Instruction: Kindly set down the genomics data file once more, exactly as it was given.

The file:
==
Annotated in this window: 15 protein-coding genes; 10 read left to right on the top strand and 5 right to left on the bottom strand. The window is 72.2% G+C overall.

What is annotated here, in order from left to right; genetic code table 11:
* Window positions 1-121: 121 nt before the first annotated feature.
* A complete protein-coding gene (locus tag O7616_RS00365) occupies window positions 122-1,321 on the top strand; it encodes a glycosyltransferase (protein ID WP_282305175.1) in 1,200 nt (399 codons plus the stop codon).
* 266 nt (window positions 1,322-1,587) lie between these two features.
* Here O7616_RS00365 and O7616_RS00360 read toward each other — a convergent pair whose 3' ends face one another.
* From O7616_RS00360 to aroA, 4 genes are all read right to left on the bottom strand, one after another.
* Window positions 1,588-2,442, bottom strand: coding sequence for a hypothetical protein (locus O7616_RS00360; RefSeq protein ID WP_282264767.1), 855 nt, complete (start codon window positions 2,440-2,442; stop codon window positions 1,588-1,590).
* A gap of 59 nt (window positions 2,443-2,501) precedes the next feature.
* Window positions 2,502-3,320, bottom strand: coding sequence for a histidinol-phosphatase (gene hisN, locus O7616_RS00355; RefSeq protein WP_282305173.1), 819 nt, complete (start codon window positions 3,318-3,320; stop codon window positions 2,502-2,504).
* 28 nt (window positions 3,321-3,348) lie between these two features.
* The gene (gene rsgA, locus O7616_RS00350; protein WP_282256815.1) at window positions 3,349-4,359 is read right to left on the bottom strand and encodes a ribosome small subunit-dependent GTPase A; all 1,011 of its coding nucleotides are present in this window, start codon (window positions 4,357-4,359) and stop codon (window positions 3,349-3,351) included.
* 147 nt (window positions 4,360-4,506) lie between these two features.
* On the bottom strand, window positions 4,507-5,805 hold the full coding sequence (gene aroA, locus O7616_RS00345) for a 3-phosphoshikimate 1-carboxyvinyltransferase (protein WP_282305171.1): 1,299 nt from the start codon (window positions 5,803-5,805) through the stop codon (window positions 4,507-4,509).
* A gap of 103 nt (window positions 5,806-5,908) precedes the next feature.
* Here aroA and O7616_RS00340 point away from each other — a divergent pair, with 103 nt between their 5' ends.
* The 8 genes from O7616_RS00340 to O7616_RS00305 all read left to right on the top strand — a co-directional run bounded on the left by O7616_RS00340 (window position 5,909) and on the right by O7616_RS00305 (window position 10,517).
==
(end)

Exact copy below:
Annotated in this window: 15 protein-coding genes; 10 read left to right on the top strand and 5 right to left on the bottom strand. The window is 72.2% G+C overall.

What is annotated here, in order from left to right; genetic code table 11:
* Window positions 1-121: 121 nt before the first annotated feature.
* A complete protein-coding gene (locus tag O7616_RS00365) occupies window positions 122-1,321 on the top strand; it encodes a glycosyltransferase (protein ID WP_282305175.1) in 1,200 nt (399 codons plus the stop codon).
* 266 nt (window positions 1,322-1,587) lie between these two features.
* Here O7616_RS00365 and O7616_RS00360 read toward each other — a convergent pair whose 3' ends face one another.
* From O7616_RS00360 to aroA, 4 genes are all read right to left on the bottom strand, one after another.
* Window positions 1,588-2,442, bottom strand: coding sequence for a hypothetical protein (locus O7616_RS00360; RefSeq protein ID WP_282264767.1), 855 nt, complete (start codon window positions 2,440-2,442; stop codon window positions 1,588-1,590).
* A gap of 59 nt (window positions 2,443-2,501) precedes the next feature.
* Window positions 2,502-3,320, bottom strand: coding sequence for a histidinol-phosphatase (gene hisN, locus O7616_RS00355; RefSeq protein WP_282305173.1), 819 nt, complete (start codon window positions 3,318-3,320; stop codon window positions 2,502-2,504).
* 28 nt (window positions 3,321-3,348) lie between these two features.
* The gene (gene rsgA, locus O7616_RS00350; protein WP_282256815.1) at window positions 3,349-4,359 is read right to left on the bottom strand and encodes a ribosome small subunit-dependent GTPase A; all 1,011 of its coding nucleotides are present in this window, start codon (window positions 4,357-4,359) and stop codon (window positions 3,349-3,351) included.
* 147 nt (window positions 4,360-4,506) lie between these two features.
* On the bottom strand, window positions 4,507-5,805 hold the full coding sequence (gene aroA, locus O7616_RS00345) for a 3-phosphoshikimate 1-carboxyvinyltransferase (protein WP_282305171.1): 1,299 nt from the start codon (window positions 5,803-5,805) through the stop codon (window positions 4,507-4,509).
* A gap of 103 nt (window positions 5,806-5,908) precedes the next feature.
* Here aroA and O7616_RS00340 point away from each other — a divergent pair, with 103 nt between their 5' ends.
* The 8 genes from O7616_RS00340 to O7616_RS00305 all read left to right on the top strand — a co-directional run bounded on the left by O7616_RS00340 (window position 5,909) and on the right by O7616_RS00305 (window position 10,517).